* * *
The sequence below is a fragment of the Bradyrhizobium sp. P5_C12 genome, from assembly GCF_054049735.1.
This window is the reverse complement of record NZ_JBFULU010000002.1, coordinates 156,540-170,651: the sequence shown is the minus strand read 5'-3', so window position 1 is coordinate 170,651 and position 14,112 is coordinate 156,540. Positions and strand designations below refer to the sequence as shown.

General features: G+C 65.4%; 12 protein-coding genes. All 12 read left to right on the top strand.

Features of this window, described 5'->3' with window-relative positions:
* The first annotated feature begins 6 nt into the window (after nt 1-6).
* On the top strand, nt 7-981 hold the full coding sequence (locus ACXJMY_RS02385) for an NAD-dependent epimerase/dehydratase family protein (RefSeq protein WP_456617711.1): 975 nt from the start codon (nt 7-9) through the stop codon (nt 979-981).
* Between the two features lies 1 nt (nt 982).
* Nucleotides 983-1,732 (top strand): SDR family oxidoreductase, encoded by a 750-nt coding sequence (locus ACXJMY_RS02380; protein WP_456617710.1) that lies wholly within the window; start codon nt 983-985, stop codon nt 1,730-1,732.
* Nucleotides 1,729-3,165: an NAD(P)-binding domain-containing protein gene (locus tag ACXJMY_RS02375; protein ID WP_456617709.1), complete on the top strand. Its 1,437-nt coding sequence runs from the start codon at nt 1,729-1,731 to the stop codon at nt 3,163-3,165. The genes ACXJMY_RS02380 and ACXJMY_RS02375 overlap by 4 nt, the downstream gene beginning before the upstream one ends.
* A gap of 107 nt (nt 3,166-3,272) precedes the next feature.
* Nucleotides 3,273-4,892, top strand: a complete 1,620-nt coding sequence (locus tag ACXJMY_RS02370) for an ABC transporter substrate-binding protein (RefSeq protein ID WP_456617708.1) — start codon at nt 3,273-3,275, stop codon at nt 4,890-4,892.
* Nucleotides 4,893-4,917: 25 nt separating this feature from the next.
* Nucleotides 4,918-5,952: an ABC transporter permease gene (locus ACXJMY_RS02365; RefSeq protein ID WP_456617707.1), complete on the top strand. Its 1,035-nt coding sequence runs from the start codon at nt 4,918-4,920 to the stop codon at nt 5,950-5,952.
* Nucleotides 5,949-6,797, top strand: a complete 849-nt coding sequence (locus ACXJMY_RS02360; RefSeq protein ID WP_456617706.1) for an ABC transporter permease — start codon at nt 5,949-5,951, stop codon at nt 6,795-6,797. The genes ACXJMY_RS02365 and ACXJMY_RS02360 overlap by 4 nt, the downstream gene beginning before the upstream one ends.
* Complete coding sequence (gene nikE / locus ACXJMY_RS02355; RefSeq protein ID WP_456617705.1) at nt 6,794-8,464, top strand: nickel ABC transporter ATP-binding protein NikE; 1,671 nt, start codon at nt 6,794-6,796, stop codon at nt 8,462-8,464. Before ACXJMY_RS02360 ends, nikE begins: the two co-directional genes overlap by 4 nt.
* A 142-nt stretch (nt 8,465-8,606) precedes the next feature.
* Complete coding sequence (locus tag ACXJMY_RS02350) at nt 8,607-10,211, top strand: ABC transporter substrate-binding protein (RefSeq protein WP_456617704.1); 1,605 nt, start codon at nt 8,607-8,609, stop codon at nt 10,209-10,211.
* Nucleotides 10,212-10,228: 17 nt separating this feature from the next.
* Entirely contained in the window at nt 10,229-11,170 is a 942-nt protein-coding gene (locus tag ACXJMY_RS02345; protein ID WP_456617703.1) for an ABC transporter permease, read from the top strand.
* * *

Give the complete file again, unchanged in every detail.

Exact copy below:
The sequence below is a fragment of the Bradyrhizobium sp. P5_C12 genome, from assembly GCF_054049735.1.
This window is the reverse complement of record NZ_JBFULU010000002.1, coordinates 156,540-170,651: the sequence shown is the minus strand read 5'-3', so window position 1 is coordinate 170,651 and position 14,112 is coordinate 156,540. Positions and strand designations below refer to the sequence as shown.

General features: G+C 65.4%; 12 protein-coding genes. All 12 read left to right on the top strand.

Features of this window, described 5'->3' with window-relative positions:
* The first annotated feature begins 6 nt into the window (after nt 1-6).
* On the top strand, nt 7-981 hold the full coding sequence (locus ACXJMY_RS02385) for an NAD-dependent epimerase/dehydratase family protein (RefSeq protein WP_456617711.1): 975 nt from the start codon (nt 7-9) through the stop codon (nt 979-981).
* Between the two features lies 1 nt (nt 982).
* Nucleotides 983-1,732 (top strand): SDR family oxidoreductase, encoded by a 750-nt coding sequence (locus ACXJMY_RS02380; protein WP_456617710.1) that lies wholly within the window; start codon nt 983-985, stop codon nt 1,730-1,732.
* Nucleotides 1,729-3,165: an NAD(P)-binding domain-containing protein gene (locus tag ACXJMY_RS02375; protein ID WP_456617709.1), complete on the top strand. Its 1,437-nt coding sequence runs from the start codon at nt 1,729-1,731 to the stop codon at nt 3,163-3,165. The genes ACXJMY_RS02380 and ACXJMY_RS02375 overlap by 4 nt, the downstream gene beginning before the upstream one ends.
* A gap of 107 nt (nt 3,166-3,272) precedes the next feature.
* Nucleotides 3,273-4,892, top strand: a complete 1,620-nt coding sequence (locus tag ACXJMY_RS02370) for an ABC transporter substrate-binding protein (RefSeq protein ID WP_456617708.1) — start codon at nt 3,273-3,275, stop codon at nt 4,890-4,892.
* Nucleotides 4,893-4,917: 25 nt separating this feature from the next.
* Nucleotides 4,918-5,952: an ABC transporter permease gene (locus ACXJMY_RS02365; RefSeq protein ID WP_456617707.1), complete on the top strand. Its 1,035-nt coding sequence runs from the start codon at nt 4,918-4,920 to the stop codon at nt 5,950-5,952.
* Nucleotides 5,949-6,797, top strand: a complete 849-nt coding sequence (locus ACXJMY_RS02360; RefSeq protein ID WP_456617706.1) for an ABC transporter permease — start codon at nt 5,949-5,951, stop codon at nt 6,795-6,797. The genes ACXJMY_RS02365 and ACXJMY_RS02360 overlap by 4 nt, the downstream gene beginning before the upstream one ends.
* Complete coding sequence (gene nikE / locus ACXJMY_RS02355; RefSeq protein ID WP_456617705.1) at nt 6,794-8,464, top strand: nickel ABC transporter ATP-binding protein NikE; 1,671 nt, start codon at nt 6,794-6,796, stop codon at nt 8,462-8,464. Before ACXJMY_RS02360 ends, nikE begins: the two co-directional genes overlap by 4 nt.
* A 142-nt stretch (nt 8,465-8,606) precedes the next feature.
* Complete coding sequence (locus tag ACXJMY_RS02350) at nt 8,607-10,211, top strand: ABC transporter substrate-binding protein (RefSeq protein WP_456617704.1); 1,605 nt, start codon at nt 8,607-8,609, stop codon at nt 10,209-10,211.
* Nucleotides 10,212-10,228: 17 nt separating this feature from the next.
* Entirely contained in the window at nt 10,229-11,170 is a 942-nt protein-coding gene (locus tag ACXJMY_RS02345; protein ID WP_456617703.1) for an ABC transporter permease, read from the top strand.